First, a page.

Bring Your Own Device (BYOD) could be one of the most compelling shifts in corporate technology or IT's worst nightmare, depending on whom you believe. The idea is fairly simple: as technology becomes more intimately personal, employees should be allowed to purchase and use their own technology like laptops, phones, and tablets.
Proponents say that since corporate data and applications are increasingly run on servers or private clouds, an employee wanting a fashionable pink laptop or Mac should be able to purchase and use one with minimal impact to IT. Furthermore, this gets IT out of the hardware purchasing and maintenance business.
The counterarguments invoke the usual suspects of any large-scale change in corporate technology infrastructure: security and management. Nearly everyone with some technical skill has encountered the family member or friend with a computer jammed with nefarious software. I recall a family member with a computer so infected that advertisements with less-than-tasteful web sites would begin to pop up as soon as the computer booted, without even touching a single key. IT has a legitimate concern that these types of machines would cause more problems than they would solve when introduced into a corporate network.
While both sides have compelling arguments, what they often lack is valid experimental data. There are companies that have done wildly successful BYOD initiatives -- and likely just as many where the idea failed miserably. Tablets, however, present an opportunity to kill several birds with one stone: performing a low-cost BYOD test in your company, testing multi-platform tablet applications, and allowing a general test of the usefulness of tablet computing.
Purchasing a fleet of shiny new tablets may not fit into your IT budget, but your staff likely already has several tablet-toting individuals, many of whom may already be bringing the devices into work and connecting them with corporate networks. Leveraging this fact lets you test the feasibility of tablets and BYOD simultaneously, which could turn a minor potential nuisance into a beneficial exercise.
Allowing employee-owned devices for this exercise also increases the likelihood that you'll cover most of the big players in the tablet space. While you'll likely find several iOS devices already in the hands of employees, there's also a good chance individuals have Android, RIM, or even HP's ill-fated Touchpad OS available. Looking close to home, your IT employees with these devices likely performed a painstaking analysis on which device to spend their own hard-earned cash on, and they can probably save your department some of the formal research on the nuances among the dozens of different Android tablets, for example.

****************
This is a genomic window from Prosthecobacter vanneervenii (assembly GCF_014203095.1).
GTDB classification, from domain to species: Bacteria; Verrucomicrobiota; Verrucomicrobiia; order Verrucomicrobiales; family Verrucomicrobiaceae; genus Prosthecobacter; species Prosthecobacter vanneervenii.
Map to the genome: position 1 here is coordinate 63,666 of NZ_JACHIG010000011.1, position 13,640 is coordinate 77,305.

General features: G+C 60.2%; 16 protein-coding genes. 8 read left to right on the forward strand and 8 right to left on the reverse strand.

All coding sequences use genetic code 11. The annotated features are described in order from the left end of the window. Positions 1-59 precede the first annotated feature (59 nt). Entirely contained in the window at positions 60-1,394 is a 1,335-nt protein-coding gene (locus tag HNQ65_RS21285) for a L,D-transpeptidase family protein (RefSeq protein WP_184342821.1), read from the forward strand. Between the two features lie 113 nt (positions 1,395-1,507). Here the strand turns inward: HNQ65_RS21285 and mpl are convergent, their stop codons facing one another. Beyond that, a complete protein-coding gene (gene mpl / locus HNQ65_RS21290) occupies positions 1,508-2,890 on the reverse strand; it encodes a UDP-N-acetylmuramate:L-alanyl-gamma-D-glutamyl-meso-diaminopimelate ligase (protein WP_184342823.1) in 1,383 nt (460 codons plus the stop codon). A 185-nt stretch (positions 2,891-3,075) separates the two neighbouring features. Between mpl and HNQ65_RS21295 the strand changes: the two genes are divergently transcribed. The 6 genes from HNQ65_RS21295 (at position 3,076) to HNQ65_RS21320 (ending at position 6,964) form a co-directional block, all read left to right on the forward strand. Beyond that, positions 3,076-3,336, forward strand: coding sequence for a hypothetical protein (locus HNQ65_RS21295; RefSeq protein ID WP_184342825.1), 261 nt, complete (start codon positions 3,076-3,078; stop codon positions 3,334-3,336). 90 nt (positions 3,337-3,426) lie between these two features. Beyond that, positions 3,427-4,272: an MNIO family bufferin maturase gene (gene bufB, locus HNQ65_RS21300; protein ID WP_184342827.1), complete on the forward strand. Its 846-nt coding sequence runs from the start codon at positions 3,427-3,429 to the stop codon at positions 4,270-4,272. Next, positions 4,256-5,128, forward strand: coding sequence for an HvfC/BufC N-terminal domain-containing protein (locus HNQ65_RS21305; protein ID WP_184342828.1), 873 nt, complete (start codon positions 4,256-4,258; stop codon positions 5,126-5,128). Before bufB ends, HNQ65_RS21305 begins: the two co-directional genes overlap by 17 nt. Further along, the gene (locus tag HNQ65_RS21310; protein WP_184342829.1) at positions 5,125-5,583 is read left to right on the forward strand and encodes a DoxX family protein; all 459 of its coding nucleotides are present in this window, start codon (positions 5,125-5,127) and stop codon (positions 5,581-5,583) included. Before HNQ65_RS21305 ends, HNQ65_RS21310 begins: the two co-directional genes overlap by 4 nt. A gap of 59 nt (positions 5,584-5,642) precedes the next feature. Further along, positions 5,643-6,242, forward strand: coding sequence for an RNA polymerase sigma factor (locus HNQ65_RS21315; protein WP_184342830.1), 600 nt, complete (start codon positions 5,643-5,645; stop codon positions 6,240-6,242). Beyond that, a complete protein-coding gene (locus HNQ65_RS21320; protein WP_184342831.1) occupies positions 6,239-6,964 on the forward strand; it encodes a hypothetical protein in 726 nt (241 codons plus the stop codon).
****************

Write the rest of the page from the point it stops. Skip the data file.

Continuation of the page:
From a BYOD perspective, tablets represent a relatively low-risk way of experimenting with personal devices on corporate networks. With less capability (and less malicious software), tablets present fewer opportunities for bad software, poor configurations, and nasty viruses or malware. They also have near zero enterprise management capability, so they present an opportunity to see if these capabilities will be sorely missed or deemed largely irrelevant on this type of device. The diversity of tablet operating systems also gives you a great chance to see if everything from internal web sites to corporate applications are ready for tablet computing or will require major overhauls and enhancements.
There's a near 100% chance that employees in your company (and IT in particular) are already bringing tablet devices to work and potentially connecting them to your network and company resources. Rather than spending time to stamp out this practice, co-opt the situation into a useful test of tablet computing and BYOD. You may learn that this could be a highly valuable initiative for your company, or gather the experiential data to back up your claims that employee devices have no place on your network. In either case, you'll also appreciate the capabilities of a broad sample of tablet devices and have a benchmark as to how ready your internal systems are to support tablet computing.
Patrick Gray works for a global Fortune 500 consulting and IT services company and is the author of Breakthrough IT: Supercharging Organizational Value through Technology as well as the companion e-book The Breakthrough CIO's Companion. He has spent over a decade providing strategy consulting services to Fortune 500 and 1000 companies. Patrick can be reached at firstname.lastname@example.org, and you can follow his blog at www.itbswatch.com. All opinions are his and may not represent those of his employer.